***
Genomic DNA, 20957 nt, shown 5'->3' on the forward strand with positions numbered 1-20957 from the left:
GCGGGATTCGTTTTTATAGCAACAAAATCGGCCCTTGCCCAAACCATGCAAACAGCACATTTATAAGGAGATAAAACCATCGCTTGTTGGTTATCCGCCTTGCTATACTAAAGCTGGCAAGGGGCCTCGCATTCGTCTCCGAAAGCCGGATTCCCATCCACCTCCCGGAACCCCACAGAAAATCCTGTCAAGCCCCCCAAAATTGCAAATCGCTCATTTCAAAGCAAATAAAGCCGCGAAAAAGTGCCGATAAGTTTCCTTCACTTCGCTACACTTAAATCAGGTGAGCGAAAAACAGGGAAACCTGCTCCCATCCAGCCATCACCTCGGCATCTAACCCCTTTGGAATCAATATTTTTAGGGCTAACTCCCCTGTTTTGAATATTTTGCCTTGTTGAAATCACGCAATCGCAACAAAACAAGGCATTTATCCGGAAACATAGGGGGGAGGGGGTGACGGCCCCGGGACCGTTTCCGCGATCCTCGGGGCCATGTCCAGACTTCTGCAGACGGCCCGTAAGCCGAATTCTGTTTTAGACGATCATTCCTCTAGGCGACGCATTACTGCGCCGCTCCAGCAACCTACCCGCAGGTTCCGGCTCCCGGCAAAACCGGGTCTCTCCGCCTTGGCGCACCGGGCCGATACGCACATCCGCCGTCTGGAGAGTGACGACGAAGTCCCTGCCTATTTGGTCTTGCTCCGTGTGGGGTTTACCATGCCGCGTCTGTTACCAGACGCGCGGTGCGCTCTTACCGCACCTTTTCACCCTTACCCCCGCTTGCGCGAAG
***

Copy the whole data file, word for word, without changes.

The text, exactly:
Genomic DNA, 20957 nt, shown 5'->3' on the forward strand with positions numbered 1-20957 from the left:
GCGGGATTCGTTTTTATAGCAACAAAATCGGCCCTTGCCCAAACCATGCAAACAGCACATTTATAAGGAGATAAAACCATCGCTTGTTGGTTATCCGCCTTGCTATACTAAAGCTGGCAAGGGGCCTCGCATTCGTCTCCGAAAGCCGGATTCCCATCCACCTCCCGGAACCCCACAGAAAATCCTGTCAAGCCCCCCAAAATTGCAAATCGCTCATTTCAAAGCAAATAAAGCCGCGAAAAAGTGCCGATAAGTTTCCTTCACTTCGCTACACTTAAATCAGGTGAGCGAAAAACAGGGAAACCTGCTCCCATCCAGCCATCACCTCGGCATCTAACCCCTTTGGAATCAATATTTTTAGGGCTAACTCCCCTGTTTTGAATATTTTGCCTTGTTGAAATCACGCAATCGCAACAAAACAAGGCATTTATCCGGAAACATAGGGGGGAGGGGGTGACGGCCCCGGGACCGTTTCCGCGATCCTCGGGGCCATGTCCAGACTTCTGCAGACGGCCCGTAAGCCGAATTCTGTTTTAGACGATCATTCCTCTAGGCGACGCATTACTGCGCCGCTCCAGCAACCTACCCGCAGGTTCCGGCTCCCGGCAAAACCGGGTCTCTCCGCCTTGGCGCACCGGGCCGATACGCACATCCGCCGTCTGGAGAGTGACGACGAAGTCCCTGCCTATTTGGTCTTGCTCCGTGTGGGGTTTACCATGCCGCGTCTGTTACCAGACGCGCGGTGCGCTCTTACCGCACCTTTTCACCCTTACCCCCGCTTGCGCGAAG